Connecting with consumers on complex sustainability issues isn’t easy. Indeed, it could be the most difficult communication challenge of them all. But for consumer-facing brands, it’s increasingly necessary.
That’s because today’s consumers demand transparency about the sustainability of their products. More than two-thirds consider sustainability when making a purchase and are willing to pay more for products that fit the bill, according to the CGS 2019 Retail and Sustainability Survey. A strong sustainability story also drives brand loyalty, the survey says, and customers that continue to support a brand over time will typically spend 67 percent more than new customers.
“Today’s consumers care more about sustainability,” said Jessica Appelgren, vice president of communications at Impossible Foods, during a recent panel I moderated during the think PARALLAX Perspectives event at PCH International in San Francisco, which also included leaders from Allbirds, thredUP and GAP. “People are starting to realize that they have a responsibility as consumers to bring sustainability to the forefront, and they’re acting upon it.”
Do we always need to lead with the “S-word” when communicating to consumers on sustainability?
“Sustainability took the backseat to comfort and design,” said Hana Kajimura, head of sustainability at Allbirds, when discussing the footwear company’s communication strategy.
Although sustainability is at the core of what Allbirds does, the company believes that sustainability, comfort and design are not mutually exclusive — indeed, its products address all three.
Allbirds is also trying to leverage its growing market share and voice for good, Kajimura added.
Erin Wallace, brand director at thredUP, concurred that leading with a sustainability message isn’t always necessary. While the fashion resale company was founded to address the world’s growing textile waste problem by “encouraging a more collective, sharing economy,” thredUp’s communications often lead with the simple story of how fun it is to thrift.
The “S-word” isn’t even used in thredUP’s recent announcement that it raised $175 million and partnered with brick-and-mortar retailers Macy’s and J.C. Penney. And that’s OK, according to Wallace, as the company’s goal is to spur as many people as possible to buy secondhand.
“There’s a lot of competition for space in a retail store,” said Alice Hartley, senior manager of sustainable innovation at Gap Inc. “Sustainability needs to be more than a sound bite. You need to communicate where you can have depth.”
When sustainability is an inherent part of the action a brand wants consumers to take, it’s not always necessary to lead with it in storytelling, the panelists said.
Sustainability’s sheer complexity remains a chief communication challenge for brands. A thorough understanding requires familiarity with a laundry list of topics, from ecology and technology to sociology and economics, among others.
“Consumers aren’t always aware that they do care about sustainability,” Gap’s Hartley said. “Brands must balance varying levels of customer sustainability understanding.”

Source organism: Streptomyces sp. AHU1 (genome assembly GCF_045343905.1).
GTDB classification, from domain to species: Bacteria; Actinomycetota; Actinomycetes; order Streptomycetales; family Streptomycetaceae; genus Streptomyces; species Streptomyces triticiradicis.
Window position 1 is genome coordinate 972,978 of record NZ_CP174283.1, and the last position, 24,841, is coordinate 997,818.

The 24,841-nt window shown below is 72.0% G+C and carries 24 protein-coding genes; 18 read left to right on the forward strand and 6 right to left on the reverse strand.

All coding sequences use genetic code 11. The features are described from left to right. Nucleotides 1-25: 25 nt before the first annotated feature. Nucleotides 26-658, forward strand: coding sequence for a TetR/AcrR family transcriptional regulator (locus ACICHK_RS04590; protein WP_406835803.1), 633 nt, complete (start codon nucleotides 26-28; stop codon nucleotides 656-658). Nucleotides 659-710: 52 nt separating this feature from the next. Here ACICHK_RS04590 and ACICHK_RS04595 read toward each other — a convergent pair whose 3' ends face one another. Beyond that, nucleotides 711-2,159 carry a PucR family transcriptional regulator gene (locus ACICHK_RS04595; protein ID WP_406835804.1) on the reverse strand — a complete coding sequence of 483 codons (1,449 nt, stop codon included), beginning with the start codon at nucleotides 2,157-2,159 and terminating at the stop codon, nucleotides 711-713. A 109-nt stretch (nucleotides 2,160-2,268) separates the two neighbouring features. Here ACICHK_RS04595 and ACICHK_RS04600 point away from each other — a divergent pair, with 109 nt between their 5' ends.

At times, consumers may not even realize that something they care strongly about — such as strong local communities — even counts as a corporate sustainability issue.
Are brands responsible for educating consumers about sustainability? Maybe, maybe not. But brands that do can glean an advantage, the panelists said.
“Brands have a role in making sustainability consumer-friendly,” Hartley added.
One way Gap is working to do this is through the Heart Earth sustainability platform. Launched by its sub-brand, Old Navy, this platform educates and engages consumers on the company’s sustainability goals, as well as progress toward achieving them.
Of course, global brands face varying levels of consumer sustainability sophistication. During the panel, Kajimura mentioned that as Allbirds has moved into the European market it has faced a much more advanced sustainability conversation. Consumers and buyers demand higher levels of information about sustainability programs and initiatives there than those in the United States and elsewhere, she said.
The world of corporate sustainability has evolved significantly in the past decade alone — what will it look like in five or 10 more?
“We went through the ‘Inconvenient Truth phase,’ scaring consumers about sustainability,” said Impossible Foods’ Appelgren. “I’d love to see them organize and mobilize around issues, and feel empowered.”
Indeed, research shows that scaring people into caring about the climate crisis doesn’t work. While 70 percent of Americans believe climate change is happening, only around 40 percent think “it will harm me personally,” according to a 2018 poll by the Yale Program on Climate Change Communication.
Gap’s Hartley is hopeful that we’ll see consumer sophistication about sustainability issues increase even further.
“I hope people have more knowledge and understanding around the conversation of sustainability,” she said. “People are focusing on the certification of clothing and products when they’re out making consumer decisions.”
Allbirds’ Kajimura said she hopes sustainability communicators will learn to take more calculated risks.
“We should continue to push in sustainability communications, even if the customers don’t engage. We need to challenge ourselves to tell the story differently,” she said.
With the end goal of creating positive impact through products and services, purpose-driven brands don’t always need to lead with sustainability. But to earn relevance and engage consumers, they must be willing to explore different avenues for creating compelling narratives that inspire action.
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